I want you to stop for a moment and imagine being a parent telling your eight-year-old that you’re about to send him on a journey that will take him to another country, mostly by foot, across hundreds of miles, across all sorts of terrains, in all sorts of weather, facing untold dangers, in search of a better life. Now imagine that you’re the eight-year-old.
I want more of this kind of book for my kids. Without making it mushy or unbelievable, Fajardo masterfully intertwines the stories of this precocious not-child and his not-adult brother into one of the sweetest narratives I’ve read in a long time. She allows them to be vulnerable and share a very tender bond that flies in the face of the machismo we’ve been told to expect, and to celebrate.
As the youngest daughter of a Cuban family living in Miami, Lila Reyes has everything she could possibly want. She has spent her life learning to make all of the recipes her grandmother taught her while working at their family bakery, La Paloma. Cooking and baking are Lila’s heart and soul; they are the passions that drive her dreams and fuel her goals. The recipes her grandmother taught her go far beyond the kitchen where she spends so much of her time; they are the very beat of her heart.
There are people who carry a pocket US Constitution in their, you know, pocket. This book is not for those people. In my experience, the folks with the slim black copy of the Constitution in their jacket pocket tend to take the document as an unchanging lodestar, practically perfect in every way. I suspect they wouldn’t like this marvelous book aimed at middle grade Con Law scholars , because the authors present a more sophisticated, nuanced, and dare I say, correct view of the matter, one that shows us where the Framers got the Constitution right, and where they just got it written. And you know what? It’s a serious page turner.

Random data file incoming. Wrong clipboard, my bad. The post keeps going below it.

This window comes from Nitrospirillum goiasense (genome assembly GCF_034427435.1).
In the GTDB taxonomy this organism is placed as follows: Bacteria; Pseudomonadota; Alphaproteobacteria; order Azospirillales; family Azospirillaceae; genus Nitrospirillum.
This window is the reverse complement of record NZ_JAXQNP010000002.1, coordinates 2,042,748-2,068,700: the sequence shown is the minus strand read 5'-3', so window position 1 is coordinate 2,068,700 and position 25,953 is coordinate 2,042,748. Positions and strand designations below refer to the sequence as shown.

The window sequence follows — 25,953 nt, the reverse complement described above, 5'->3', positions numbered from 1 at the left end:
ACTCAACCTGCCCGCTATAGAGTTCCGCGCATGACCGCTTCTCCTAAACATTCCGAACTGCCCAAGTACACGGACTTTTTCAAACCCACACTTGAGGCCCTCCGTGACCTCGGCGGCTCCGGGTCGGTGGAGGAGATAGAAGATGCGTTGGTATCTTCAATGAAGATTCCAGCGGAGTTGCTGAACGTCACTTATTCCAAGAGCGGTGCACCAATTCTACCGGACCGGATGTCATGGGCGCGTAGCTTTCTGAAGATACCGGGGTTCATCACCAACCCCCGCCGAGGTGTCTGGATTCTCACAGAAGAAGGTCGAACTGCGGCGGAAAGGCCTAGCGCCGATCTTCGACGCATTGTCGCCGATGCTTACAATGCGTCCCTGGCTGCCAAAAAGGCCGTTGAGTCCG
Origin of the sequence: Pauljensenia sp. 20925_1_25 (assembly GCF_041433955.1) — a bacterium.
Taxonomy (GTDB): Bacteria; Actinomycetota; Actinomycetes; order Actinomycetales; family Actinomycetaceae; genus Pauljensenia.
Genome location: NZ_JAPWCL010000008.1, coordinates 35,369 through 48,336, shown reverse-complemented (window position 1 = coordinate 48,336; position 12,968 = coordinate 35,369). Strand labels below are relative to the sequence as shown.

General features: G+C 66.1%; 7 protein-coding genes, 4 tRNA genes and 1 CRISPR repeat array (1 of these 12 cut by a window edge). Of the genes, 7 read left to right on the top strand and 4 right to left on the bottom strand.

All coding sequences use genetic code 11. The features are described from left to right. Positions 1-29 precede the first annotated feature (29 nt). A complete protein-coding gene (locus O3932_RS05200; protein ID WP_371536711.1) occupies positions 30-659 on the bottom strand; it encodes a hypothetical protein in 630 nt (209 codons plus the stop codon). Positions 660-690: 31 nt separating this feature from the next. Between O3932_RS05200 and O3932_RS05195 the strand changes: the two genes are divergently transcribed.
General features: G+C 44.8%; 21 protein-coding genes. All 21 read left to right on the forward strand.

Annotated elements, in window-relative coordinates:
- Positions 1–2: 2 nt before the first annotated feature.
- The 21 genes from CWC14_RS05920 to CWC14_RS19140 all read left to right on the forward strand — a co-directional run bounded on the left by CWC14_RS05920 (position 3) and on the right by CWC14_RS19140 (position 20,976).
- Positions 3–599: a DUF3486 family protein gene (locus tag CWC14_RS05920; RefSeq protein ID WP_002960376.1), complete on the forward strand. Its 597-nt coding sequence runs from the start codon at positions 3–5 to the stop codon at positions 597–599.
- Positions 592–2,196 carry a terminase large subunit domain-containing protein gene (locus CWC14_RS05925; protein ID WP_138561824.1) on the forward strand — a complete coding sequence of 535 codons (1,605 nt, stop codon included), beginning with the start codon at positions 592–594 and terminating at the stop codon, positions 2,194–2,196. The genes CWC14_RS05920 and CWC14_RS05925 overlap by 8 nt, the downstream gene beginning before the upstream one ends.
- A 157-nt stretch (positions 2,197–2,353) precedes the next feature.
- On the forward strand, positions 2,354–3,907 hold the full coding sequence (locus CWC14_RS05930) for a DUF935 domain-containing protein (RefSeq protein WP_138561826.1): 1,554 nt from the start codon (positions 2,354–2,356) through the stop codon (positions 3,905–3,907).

This book is a beautiful journey through the past presidents of the United States with a twist–introducing the idea to children that at any time while there is a president in the White House, future presidents (up to 10!) are alive and doing wonderful interesting things.
To say that 12 year old Santiago has had a rough life would be putting it mildly. His father out of the picture, his loving mom dead since he was 5, Santiago has bounced between the houses of his malicious and abusive relatives. His abuela, la malvada, is the worst. After being banished once again to her house, Santiago decides he would rather run away than return to her.
From the streets of Oakland, to the plains of Zambia, from snowy Montreal to historic Howard University in Washington DC, we follow Kamala’s story as she sees injustice and tries to right it in ways big and small. Illustrator Laura Freeman’s colorful and bold illustrations are gorgeous, and Grimes’ prose is poetic but to the point.
It’s easy to read Paola Santiago and the River of Tears as the spellbinding story of the supernatural that it is, but just as Pao learns that there’s more going on beneath the surface of the Gila River, the reader discovers there’s more depth in the book too. Themes of place and belonging are brought into sharp relief as Pao chafes at what she sees as her mother’s backwards beliefs.
Claire is in seventh grade. She’s smart, funny, and is intrigued by science. Probably because, unlike her life, it can be measured and verified and it makes sense. On the other hand there’s her paranormal activity chasing father, her best friend who seems to have ditched her for someone new, her brother with whom she is perpetually feuding, and a dreamy boy she has a crush on.